Granma's Chen's Beancurd Restaurant
Not sure about the Chinese name of the restaurant, but it's very well known among locals and tourists, although we didn't see any tourists the 2 times we went. The original famous Sichuan Tofu dish with minced meat and tofu in a spicy sauce. In Japan, it's become "Japanese" (like pizza in the US), so we really wanted to try the original. Well it was quite a shock. Nothing to do with the Japanese washed out version, not only "hot spicy", but with lots of spices and tasty and authentic. It was an eye opening experience after a lifetime spent eating Japanese Mabo Tofu.
The service at the restaurant is very very average. No English spoken, but apparently somewhat understood. We went there twice and tried other dishes, the most interesting ones are still the tofu dishes, we also had some good soups.
Downstairs is more casual, for a quick meal, and upstairs is more of a dining place with round tables, but the prices are the same I think and the atmosphere is Chinese at both -- eat , enjoy the food and no frills.
They sell the Ma Po Dou Fu mix and we bought some and tried it at home, but it wasn't very good. Maybe we didn't have the right ingredients, or maybe it just wasn't the right environment.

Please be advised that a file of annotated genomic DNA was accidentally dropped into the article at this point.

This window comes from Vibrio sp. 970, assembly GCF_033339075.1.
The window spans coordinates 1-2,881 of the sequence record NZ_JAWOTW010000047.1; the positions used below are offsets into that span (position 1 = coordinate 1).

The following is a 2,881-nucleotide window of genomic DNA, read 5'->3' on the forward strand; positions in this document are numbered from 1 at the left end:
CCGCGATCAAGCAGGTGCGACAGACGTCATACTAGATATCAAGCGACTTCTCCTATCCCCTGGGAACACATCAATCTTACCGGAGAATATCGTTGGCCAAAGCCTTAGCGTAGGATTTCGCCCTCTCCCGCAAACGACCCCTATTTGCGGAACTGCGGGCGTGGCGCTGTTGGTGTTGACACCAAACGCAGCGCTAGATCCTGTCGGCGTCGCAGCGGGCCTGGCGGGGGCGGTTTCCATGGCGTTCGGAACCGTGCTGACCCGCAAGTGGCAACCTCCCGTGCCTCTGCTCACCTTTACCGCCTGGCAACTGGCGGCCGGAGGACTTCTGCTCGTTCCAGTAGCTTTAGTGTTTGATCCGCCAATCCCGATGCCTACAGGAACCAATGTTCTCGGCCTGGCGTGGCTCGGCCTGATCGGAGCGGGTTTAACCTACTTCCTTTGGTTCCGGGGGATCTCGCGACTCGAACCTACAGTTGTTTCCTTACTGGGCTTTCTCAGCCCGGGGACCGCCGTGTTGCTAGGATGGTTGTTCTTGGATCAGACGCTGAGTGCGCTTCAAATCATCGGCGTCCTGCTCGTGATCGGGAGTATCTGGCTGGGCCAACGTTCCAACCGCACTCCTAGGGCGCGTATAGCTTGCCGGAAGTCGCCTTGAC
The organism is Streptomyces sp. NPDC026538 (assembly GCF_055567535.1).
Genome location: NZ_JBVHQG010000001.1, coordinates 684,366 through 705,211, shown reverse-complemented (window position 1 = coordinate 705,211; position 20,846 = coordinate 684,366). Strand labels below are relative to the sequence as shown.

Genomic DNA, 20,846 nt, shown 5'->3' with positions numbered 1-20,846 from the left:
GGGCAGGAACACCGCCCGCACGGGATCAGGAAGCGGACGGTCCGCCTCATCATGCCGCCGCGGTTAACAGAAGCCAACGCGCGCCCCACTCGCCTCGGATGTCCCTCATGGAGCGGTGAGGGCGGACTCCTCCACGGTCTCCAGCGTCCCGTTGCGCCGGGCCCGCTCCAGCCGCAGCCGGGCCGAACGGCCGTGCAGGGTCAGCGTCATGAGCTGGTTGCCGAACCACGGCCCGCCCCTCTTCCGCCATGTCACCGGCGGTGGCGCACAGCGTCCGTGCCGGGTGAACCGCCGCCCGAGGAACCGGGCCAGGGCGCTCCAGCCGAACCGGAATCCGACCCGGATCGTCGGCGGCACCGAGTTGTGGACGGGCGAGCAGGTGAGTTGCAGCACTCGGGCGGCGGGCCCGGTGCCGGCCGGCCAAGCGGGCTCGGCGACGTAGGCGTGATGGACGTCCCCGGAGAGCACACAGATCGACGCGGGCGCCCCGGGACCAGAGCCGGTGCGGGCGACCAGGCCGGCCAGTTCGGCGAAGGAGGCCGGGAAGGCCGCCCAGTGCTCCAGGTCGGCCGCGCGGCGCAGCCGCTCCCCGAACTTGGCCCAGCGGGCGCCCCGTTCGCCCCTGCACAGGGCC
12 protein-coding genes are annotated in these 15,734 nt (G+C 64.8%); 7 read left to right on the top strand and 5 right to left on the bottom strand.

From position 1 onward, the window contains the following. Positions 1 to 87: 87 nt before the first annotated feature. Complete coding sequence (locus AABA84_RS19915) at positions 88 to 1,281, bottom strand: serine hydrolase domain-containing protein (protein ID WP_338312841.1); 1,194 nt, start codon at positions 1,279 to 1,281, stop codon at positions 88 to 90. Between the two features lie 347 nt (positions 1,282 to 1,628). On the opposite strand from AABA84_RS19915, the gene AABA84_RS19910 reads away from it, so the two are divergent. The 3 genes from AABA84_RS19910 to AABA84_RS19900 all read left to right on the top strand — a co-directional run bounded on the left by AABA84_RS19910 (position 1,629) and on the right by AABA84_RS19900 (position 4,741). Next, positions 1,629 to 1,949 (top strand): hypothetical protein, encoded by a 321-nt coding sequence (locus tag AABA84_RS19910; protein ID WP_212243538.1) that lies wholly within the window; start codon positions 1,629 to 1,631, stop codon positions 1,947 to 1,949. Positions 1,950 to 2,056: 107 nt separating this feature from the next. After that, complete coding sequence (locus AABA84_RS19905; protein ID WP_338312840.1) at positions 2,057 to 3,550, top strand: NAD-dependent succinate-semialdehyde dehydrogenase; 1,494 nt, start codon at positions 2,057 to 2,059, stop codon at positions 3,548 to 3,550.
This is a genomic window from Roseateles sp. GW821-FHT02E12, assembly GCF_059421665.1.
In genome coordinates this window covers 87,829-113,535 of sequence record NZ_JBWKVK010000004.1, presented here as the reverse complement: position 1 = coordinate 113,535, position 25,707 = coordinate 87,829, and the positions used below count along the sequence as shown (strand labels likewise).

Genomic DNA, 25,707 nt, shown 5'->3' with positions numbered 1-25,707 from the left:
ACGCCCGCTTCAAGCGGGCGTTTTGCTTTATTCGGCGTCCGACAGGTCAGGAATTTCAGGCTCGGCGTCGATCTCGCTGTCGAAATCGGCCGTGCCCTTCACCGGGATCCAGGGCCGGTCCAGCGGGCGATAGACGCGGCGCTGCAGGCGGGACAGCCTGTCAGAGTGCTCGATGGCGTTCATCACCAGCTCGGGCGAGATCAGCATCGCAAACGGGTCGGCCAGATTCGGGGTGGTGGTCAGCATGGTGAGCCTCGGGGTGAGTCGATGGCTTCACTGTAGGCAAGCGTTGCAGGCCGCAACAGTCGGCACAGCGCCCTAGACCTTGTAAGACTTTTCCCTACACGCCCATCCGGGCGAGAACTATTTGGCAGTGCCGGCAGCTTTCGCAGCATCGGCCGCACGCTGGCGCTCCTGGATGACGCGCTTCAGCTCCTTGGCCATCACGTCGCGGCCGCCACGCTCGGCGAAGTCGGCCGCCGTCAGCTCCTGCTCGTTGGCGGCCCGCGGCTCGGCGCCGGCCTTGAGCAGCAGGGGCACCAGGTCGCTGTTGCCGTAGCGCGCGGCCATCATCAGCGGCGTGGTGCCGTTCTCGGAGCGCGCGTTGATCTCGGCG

Across the street there's a Tao temple (I think) where we had tea outside in the temple grounds, quite pleasant. The restaurant specializes in Tofu (Dou fu or Dao fu in Chinese, Tofu is Japanese). There was one dish which we really liked: it said "flower tofu" on the menu, and it's actually "flower" like when we say "flower salt" in France -- meaning the finest. "Flower tofu" is tofu made with a much finer strainer to obtain a lighter and smoother texture, without becoming like what we call "silk tofu" in Japan (because it was passed through silk as opposed to rougher "cotton tofu"). Japanese tofu doesn't really taste of soy bean and is really bland, but Chinese tofu retains that soy bean taste. Flower tofu is so fine textured that it doesn't hold as well as the usual tofu, so it looks like it's shaped in a bowl and turned over. The Flower tofu dish is not spicy, it comes in a whitish sauce with greens, and may seem a bit bland if you only like spicy strong tasting stuff, but we really liked it -- it makes you realize what tofu should really taste like. It was a nice contrast with the spicy Ma Po Dou Fu. Oh by the way, we're Japanese so we could sort of read the menu in Chinese "flower tofu" was written in Chinese characters, I don't know whether they have an English menu and I don't know how they have translated it into English.